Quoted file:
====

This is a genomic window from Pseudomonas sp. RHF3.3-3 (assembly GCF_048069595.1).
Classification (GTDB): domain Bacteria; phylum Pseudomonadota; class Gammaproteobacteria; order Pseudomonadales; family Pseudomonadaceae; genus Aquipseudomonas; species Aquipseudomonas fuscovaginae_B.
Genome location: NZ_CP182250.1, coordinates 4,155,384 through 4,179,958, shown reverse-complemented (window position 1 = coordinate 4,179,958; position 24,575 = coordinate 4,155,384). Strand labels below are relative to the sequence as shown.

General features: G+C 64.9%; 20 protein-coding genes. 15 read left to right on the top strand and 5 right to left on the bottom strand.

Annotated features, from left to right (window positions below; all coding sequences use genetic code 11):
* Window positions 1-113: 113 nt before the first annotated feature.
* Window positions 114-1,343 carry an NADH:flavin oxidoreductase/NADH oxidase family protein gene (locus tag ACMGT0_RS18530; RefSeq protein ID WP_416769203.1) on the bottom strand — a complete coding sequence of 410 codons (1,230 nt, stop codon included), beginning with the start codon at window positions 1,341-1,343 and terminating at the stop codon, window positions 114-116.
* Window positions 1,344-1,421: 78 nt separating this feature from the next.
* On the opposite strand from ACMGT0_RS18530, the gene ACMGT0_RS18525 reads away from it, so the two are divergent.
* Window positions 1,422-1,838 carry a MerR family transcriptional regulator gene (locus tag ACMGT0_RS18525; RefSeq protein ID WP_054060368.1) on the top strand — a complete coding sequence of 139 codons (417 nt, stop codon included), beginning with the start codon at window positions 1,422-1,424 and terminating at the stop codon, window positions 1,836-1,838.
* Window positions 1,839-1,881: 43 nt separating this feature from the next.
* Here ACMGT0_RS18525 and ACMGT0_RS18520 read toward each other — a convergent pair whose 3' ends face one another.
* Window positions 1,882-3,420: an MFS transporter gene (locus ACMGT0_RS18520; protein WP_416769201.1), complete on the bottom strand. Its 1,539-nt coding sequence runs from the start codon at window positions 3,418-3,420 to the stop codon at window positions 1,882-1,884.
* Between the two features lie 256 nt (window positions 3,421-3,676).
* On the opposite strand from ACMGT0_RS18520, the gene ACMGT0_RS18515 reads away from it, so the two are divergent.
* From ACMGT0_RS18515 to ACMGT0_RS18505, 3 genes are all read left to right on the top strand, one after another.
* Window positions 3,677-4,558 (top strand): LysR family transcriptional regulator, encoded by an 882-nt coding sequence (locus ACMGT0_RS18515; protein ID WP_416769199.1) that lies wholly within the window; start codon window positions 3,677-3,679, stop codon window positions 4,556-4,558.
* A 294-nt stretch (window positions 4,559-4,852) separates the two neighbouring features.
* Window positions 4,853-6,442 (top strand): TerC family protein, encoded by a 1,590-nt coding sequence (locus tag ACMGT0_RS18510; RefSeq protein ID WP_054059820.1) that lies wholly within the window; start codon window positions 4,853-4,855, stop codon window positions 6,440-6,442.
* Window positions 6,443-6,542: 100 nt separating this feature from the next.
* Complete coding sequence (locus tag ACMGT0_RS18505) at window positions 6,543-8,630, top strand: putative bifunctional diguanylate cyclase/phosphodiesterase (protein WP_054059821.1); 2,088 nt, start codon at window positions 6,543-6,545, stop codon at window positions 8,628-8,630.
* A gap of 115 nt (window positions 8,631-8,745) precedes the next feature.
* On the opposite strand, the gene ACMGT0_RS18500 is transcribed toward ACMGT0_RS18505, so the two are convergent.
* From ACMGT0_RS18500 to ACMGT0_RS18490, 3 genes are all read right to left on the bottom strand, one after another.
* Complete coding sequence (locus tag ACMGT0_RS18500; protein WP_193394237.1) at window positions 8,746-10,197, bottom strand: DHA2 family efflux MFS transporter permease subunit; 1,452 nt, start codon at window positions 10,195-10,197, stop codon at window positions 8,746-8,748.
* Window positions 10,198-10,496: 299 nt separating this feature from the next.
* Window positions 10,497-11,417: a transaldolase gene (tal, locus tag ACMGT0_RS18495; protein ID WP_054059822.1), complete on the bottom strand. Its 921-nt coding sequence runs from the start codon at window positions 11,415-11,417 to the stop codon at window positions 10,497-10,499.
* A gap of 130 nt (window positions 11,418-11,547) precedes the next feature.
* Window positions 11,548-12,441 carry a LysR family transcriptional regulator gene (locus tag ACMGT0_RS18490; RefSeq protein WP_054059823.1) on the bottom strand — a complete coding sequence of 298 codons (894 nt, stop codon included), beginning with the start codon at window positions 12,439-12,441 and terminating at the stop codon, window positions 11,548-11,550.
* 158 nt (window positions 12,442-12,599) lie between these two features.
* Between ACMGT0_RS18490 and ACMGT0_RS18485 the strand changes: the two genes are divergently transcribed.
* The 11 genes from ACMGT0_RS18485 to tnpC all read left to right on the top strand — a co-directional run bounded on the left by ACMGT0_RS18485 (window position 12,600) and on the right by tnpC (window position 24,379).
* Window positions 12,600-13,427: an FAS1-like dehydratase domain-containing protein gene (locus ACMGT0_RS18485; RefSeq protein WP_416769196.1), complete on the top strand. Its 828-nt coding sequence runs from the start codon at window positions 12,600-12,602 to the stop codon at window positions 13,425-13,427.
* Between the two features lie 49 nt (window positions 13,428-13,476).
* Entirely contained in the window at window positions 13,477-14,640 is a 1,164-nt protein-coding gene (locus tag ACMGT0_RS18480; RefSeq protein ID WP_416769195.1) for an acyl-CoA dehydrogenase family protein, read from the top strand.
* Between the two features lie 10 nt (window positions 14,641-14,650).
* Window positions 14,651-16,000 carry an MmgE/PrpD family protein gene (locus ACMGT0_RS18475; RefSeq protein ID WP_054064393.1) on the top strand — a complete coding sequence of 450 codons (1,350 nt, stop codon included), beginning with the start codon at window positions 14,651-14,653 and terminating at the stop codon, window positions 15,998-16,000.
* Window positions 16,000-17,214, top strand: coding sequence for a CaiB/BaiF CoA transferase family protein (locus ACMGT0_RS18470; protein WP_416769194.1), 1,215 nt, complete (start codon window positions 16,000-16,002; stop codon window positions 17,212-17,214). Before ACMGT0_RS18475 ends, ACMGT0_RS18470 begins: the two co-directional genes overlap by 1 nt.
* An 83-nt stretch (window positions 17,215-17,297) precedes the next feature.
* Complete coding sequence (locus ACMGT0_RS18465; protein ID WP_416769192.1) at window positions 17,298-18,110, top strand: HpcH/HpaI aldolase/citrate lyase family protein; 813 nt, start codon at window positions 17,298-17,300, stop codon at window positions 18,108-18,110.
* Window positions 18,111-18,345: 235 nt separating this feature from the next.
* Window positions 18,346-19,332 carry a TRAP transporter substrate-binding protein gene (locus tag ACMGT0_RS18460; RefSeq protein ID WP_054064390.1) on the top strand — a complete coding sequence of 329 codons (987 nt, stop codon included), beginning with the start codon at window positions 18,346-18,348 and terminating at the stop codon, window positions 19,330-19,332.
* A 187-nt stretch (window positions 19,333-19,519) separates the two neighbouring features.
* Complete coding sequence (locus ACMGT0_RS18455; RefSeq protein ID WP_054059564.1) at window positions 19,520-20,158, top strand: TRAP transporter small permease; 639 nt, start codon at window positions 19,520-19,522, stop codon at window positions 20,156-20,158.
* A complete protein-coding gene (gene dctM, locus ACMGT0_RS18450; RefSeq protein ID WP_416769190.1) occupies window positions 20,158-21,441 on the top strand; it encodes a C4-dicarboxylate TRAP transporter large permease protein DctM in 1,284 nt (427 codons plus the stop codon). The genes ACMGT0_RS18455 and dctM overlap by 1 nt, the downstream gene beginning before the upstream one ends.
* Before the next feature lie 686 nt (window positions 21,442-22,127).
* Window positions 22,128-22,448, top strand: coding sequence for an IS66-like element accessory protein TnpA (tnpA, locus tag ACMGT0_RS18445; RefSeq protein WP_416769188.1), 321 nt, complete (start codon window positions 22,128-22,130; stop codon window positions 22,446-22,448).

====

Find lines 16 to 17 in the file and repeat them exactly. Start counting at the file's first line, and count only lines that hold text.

* From ACMGT0_RS18515 to ACMGT0_RS18505, 3 genes are all read left to right on the top strand, one after another.
* Window positions 3,677-4,558 (top strand): LysR family transcriptional regulator, encoded by an 882-nt coding sequence (locus ACMGT0_RS18515; protein ID WP_416769199.1) that lies wholly within the window; start codon window positions 3,677-3,679, stop codon window positions 4,556-4,558.